Working Together & Protecting Injured Workers

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Workers’ compensation was developed as a system meant to be streamlined for the injured worker and the employer. An employee is hurt, receives treatment and goes back to work. The employer pays into a fund that covers the expenses and prevents lawsuits. Th e reality: nothing is that simple when it’s a government agency. Then, everyone has an opinion; how the claim should be handled, honesty of workers, honesty of employers and who should be responsible for the costs. More oft en than not, injured workers are made to feel they have done something wrong and employers fear financial catastrophe. Political motivation guised as reform has created a system already wrought with obstacles that extend the length of time an injured employee is out of work, leaving employers to mitigate the impact an injury has on their business. For example, in 2013, employers were awarded over a hundred million dollars in rate reimbursements and in 2016, the Eighth District Court of Appeals found the portion of House Bill 487 affecting scheduled loss payments unconstitutional.

Although frustrating, an opportunity is created for attorneys and physicians to work together for the injured worker both questioning, “How do advocates maneuver the system so that the injured workers and employers receive the benefit of the program they fund?” Fundamentally, it requires different professions to work together for the benefit of the injured worker and indirectly, the employer. Th e result is claimant attorneys working with treating doctors to benefit our mutual client/patient to procure the treatment the injured worker needs to heal and return to work.

A key component to a worker’s claim success is “causal relationship.” Th is legal standard intertwines the medical diagnosis to the mechanism of injury. When the injury is clear-cut, then it seems rather easy to relate allow the workers’ compensation injury. Complications arise when the emergency room provides vague diagnoses, yet the diagnoses do not improve, an injured worker doesn’t report the injury thinking Angela Hardway attended The University of Akron School of Law as an evening student while working for Bevan & Associates, LPA. Inc. After graduating and passing the Ohio bar exam in 2004, Angela became an associate attorney with Bevan & Associates. Her primary practice area is claimant focused workers’ compensation law. Angela also represents clients in victim’s rights, family law and estate planning. Angela is a Super Lawyers Rising Star circa 2011, 2012 and 2013, and a member of OSBA, Akron Bar Association and OAJ. For more information, please contact her at (330) 650-0088 or visit www.bevanlaw.com. the pain would resolve, delays in initial treatment and failure to report to the employer. More complicated are occupational diseases and cumulative trauma injuries. These types of injuries develop over extended periods of time, even decades. A physician has to support the resulting diagnosis as related to an injured worker’s job duties, work environment, or activity that benefited the employer. Important are “the magic words” that sufficiently explain the physician of record’s medical opinion. Th e physician of record must explain how the alleged injury, resulted injury or the occupational disease/cumulative trauma is causally related to said injury/disease/trauma. For claims, causal relationship is by direct injury, substantial aggravation of a preexisting condition, or fl ow through (development of an secondary injury because of an allowed diagnosis). Treatment requests must meet the Miller Criteria analysis.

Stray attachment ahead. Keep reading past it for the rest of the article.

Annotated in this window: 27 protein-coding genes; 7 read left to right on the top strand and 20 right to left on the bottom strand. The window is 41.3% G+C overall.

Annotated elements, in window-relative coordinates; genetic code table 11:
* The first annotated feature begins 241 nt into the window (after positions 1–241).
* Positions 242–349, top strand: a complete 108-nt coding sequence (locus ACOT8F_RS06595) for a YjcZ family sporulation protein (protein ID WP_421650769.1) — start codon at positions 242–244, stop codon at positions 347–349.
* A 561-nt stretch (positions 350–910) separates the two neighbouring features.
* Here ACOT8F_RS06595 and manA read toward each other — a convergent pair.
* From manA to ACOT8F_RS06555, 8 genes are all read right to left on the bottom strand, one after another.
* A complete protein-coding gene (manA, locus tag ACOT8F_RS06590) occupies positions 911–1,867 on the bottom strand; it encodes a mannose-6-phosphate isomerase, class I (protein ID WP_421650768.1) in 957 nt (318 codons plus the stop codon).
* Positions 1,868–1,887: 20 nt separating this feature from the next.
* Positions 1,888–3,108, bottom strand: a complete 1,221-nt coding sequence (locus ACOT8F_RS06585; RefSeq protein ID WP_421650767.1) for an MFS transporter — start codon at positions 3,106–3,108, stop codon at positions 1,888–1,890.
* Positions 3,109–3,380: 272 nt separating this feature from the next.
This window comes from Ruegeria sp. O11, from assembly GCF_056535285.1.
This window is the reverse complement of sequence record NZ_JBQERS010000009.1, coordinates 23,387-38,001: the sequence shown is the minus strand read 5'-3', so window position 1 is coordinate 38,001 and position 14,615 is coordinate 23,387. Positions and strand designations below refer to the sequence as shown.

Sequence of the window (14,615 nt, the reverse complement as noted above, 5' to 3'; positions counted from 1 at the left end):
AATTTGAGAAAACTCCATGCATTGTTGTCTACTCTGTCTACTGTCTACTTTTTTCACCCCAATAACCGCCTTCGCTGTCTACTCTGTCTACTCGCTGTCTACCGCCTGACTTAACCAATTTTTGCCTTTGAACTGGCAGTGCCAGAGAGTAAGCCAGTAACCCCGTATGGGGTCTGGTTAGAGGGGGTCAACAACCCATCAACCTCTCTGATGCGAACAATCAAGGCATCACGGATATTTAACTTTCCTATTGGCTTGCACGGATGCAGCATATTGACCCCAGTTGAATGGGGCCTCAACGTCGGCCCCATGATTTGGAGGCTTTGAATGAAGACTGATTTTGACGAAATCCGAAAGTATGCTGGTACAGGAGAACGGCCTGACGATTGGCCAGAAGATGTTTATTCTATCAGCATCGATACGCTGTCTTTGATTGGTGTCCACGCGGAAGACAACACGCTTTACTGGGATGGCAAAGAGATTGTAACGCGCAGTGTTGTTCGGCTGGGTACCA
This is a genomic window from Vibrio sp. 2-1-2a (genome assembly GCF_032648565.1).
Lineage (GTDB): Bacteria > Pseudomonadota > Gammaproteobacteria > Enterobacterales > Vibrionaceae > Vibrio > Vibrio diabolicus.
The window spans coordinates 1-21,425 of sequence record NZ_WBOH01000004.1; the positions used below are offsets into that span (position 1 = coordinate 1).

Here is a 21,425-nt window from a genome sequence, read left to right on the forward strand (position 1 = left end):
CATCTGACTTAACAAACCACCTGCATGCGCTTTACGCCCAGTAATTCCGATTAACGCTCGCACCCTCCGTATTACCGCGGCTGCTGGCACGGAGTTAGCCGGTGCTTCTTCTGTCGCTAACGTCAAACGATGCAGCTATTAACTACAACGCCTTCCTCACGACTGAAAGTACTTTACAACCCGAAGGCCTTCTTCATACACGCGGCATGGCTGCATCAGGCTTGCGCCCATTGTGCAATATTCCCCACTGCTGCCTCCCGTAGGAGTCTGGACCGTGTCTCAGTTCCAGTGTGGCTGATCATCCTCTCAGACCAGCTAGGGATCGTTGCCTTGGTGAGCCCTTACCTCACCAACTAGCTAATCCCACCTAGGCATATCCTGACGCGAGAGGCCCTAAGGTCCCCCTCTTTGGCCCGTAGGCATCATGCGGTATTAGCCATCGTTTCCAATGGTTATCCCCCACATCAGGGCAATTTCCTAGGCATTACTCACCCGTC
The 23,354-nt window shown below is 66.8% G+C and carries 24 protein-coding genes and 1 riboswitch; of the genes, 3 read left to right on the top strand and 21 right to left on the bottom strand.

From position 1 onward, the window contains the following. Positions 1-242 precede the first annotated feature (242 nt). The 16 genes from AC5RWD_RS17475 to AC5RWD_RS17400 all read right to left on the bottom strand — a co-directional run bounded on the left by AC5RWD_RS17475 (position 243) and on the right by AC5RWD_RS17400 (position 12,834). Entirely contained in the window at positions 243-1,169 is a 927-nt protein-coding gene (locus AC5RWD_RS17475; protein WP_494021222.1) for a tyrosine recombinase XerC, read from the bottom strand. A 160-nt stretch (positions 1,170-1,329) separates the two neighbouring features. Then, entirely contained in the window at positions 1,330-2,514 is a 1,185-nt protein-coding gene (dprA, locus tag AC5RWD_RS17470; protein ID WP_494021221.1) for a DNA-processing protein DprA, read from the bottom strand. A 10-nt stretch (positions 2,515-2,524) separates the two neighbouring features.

The average medical record traditionally lacks explanation of the injury and rarely provides proper causal relationship. Insufficient records, incomplete first report of injury and/or unexplained treatment requests result in denials. Attorneys assist physicians in rectifying these denials. Claimant attorneys send requests to the physician asking for explanation regarding the relationship of the diagnosis to the injury. When the diagnosis/treatment plan is sufficiently related to the injury there are less delays and the physicians are paid faster for their services.

The BWC does not make this easy. State medical reviews and independent medical exams question and disagree with the treating physician’s opinions. It creates a barrage of paperwork the physician must complete and places the physician in a defensive position. A claimant’s attorney can simplify and assist the physician by advising the physician on proper medical evidence to support claim/treatment approval. Alternatively, the attorney sift s through the legal standard of medical issues to benefit the injured worker and secondarily, the physician.

Podium

The lack of sufficient explanation from a physician is always problematic to a claim. It is not enough for the BWC that the physician states there is a work injury or that treatment is necessary. Physicians must sufficiently explain their medical opinion and meet the proper legal standard. Physicians who don’t see claims and treatment denied. When this happens, injured workers suffer and physicians become frustrated. Th rough cooperation by physician and claimant’s attorney claims and treatment approval are more commonplace than denials, making cooperation an advantage for all parties involved. Angela Hardway

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